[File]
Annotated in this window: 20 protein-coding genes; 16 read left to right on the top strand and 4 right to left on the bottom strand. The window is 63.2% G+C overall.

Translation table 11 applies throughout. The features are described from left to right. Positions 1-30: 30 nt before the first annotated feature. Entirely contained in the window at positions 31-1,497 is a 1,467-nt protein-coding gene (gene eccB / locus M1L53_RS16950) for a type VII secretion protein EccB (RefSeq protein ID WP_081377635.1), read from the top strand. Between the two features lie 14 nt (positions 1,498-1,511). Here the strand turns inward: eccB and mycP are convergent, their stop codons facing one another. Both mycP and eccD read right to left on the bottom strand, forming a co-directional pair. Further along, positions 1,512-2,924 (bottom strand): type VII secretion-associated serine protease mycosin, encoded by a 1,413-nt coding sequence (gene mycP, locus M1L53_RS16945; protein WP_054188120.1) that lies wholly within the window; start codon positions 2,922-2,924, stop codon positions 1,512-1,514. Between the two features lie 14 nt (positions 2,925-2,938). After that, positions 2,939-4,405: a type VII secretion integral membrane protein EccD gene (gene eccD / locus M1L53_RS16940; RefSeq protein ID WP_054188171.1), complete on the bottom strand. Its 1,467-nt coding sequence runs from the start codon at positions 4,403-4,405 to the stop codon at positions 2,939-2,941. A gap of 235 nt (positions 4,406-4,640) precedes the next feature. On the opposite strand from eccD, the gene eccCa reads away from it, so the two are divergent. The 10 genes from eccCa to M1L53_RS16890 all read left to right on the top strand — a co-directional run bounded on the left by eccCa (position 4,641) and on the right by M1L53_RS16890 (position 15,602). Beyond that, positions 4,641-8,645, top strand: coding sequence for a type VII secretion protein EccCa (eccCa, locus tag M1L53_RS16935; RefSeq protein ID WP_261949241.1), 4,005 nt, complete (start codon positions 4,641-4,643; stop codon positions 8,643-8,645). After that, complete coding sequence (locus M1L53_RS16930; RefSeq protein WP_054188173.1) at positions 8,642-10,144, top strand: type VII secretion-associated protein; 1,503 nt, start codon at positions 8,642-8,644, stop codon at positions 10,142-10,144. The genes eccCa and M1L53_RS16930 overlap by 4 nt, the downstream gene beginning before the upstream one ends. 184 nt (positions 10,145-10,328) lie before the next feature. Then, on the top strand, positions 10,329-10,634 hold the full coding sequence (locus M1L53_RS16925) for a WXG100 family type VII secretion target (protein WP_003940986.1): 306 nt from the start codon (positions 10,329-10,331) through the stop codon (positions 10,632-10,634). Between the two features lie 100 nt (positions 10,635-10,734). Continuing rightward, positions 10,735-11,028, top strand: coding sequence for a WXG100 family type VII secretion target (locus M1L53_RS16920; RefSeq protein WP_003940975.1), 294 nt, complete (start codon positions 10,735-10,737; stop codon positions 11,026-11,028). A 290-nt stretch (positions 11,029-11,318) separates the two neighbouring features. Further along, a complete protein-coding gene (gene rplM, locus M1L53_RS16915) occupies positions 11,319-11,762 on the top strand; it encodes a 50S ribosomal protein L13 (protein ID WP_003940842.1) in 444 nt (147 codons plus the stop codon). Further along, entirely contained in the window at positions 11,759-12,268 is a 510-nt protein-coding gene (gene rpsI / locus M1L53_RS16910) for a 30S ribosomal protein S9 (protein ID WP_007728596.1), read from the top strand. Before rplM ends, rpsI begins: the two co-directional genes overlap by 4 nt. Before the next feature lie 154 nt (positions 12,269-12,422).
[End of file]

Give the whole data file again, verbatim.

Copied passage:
Annotated in this window: 20 protein-coding genes; 16 read left to right on the top strand and 4 right to left on the bottom strand. The window is 63.2% G+C overall.

Translation table 11 applies throughout. The features are described from left to right. Positions 1-30: 30 nt before the first annotated feature. Entirely contained in the window at positions 31-1,497 is a 1,467-nt protein-coding gene (gene eccB / locus M1L53_RS16950) for a type VII secretion protein EccB (RefSeq protein ID WP_081377635.1), read from the top strand. Between the two features lie 14 nt (positions 1,498-1,511). Here the strand turns inward: eccB and mycP are convergent, their stop codons facing one another. Both mycP and eccD read right to left on the bottom strand, forming a co-directional pair. Further along, positions 1,512-2,924 (bottom strand): type VII secretion-associated serine protease mycosin, encoded by a 1,413-nt coding sequence (gene mycP, locus M1L53_RS16945; protein WP_054188120.1) that lies wholly within the window; start codon positions 2,922-2,924, stop codon positions 1,512-1,514. Between the two features lie 14 nt (positions 2,925-2,938). After that, positions 2,939-4,405: a type VII secretion integral membrane protein EccD gene (gene eccD / locus M1L53_RS16940; RefSeq protein ID WP_054188171.1), complete on the bottom strand. Its 1,467-nt coding sequence runs from the start codon at positions 4,403-4,405 to the stop codon at positions 2,939-2,941. A gap of 235 nt (positions 4,406-4,640) precedes the next feature. On the opposite strand from eccD, the gene eccCa reads away from it, so the two are divergent. The 10 genes from eccCa to M1L53_RS16890 all read left to right on the top strand — a co-directional run bounded on the left by eccCa (position 4,641) and on the right by M1L53_RS16890 (position 15,602). Beyond that, positions 4,641-8,645, top strand: coding sequence for a type VII secretion protein EccCa (eccCa, locus tag M1L53_RS16935; RefSeq protein ID WP_261949241.1), 4,005 nt, complete (start codon positions 4,641-4,643; stop codon positions 8,643-8,645). After that, complete coding sequence (locus M1L53_RS16930; RefSeq protein WP_054188173.1) at positions 8,642-10,144, top strand: type VII secretion-associated protein; 1,503 nt, start codon at positions 8,642-8,644, stop codon at positions 10,142-10,144. The genes eccCa and M1L53_RS16930 overlap by 4 nt, the downstream gene beginning before the upstream one ends. 184 nt (positions 10,145-10,328) lie before the next feature. Then, on the top strand, positions 10,329-10,634 hold the full coding sequence (locus M1L53_RS16925) for a WXG100 family type VII secretion target (protein WP_003940986.1): 306 nt from the start codon (positions 10,329-10,331) through the stop codon (positions 10,632-10,634). Between the two features lie 100 nt (positions 10,635-10,734). Continuing rightward, positions 10,735-11,028, top strand: coding sequence for a WXG100 family type VII secretion target (locus M1L53_RS16920; RefSeq protein WP_003940975.1), 294 nt, complete (start codon positions 10,735-10,737; stop codon positions 11,026-11,028). A 290-nt stretch (positions 11,029-11,318) separates the two neighbouring features. Further along, a complete protein-coding gene (gene rplM, locus M1L53_RS16915) occupies positions 11,319-11,762 on the top strand; it encodes a 50S ribosomal protein L13 (protein ID WP_003940842.1) in 444 nt (147 codons plus the stop codon). Further along, entirely contained in the window at positions 11,759-12,268 is a 510-nt protein-coding gene (gene rpsI / locus M1L53_RS16910) for a 30S ribosomal protein S9 (protein ID WP_007728596.1), read from the top strand. Before rplM ends, rpsI begins: the two co-directional genes overlap by 4 nt. Before the next feature lie 154 nt (positions 12,269-12,422).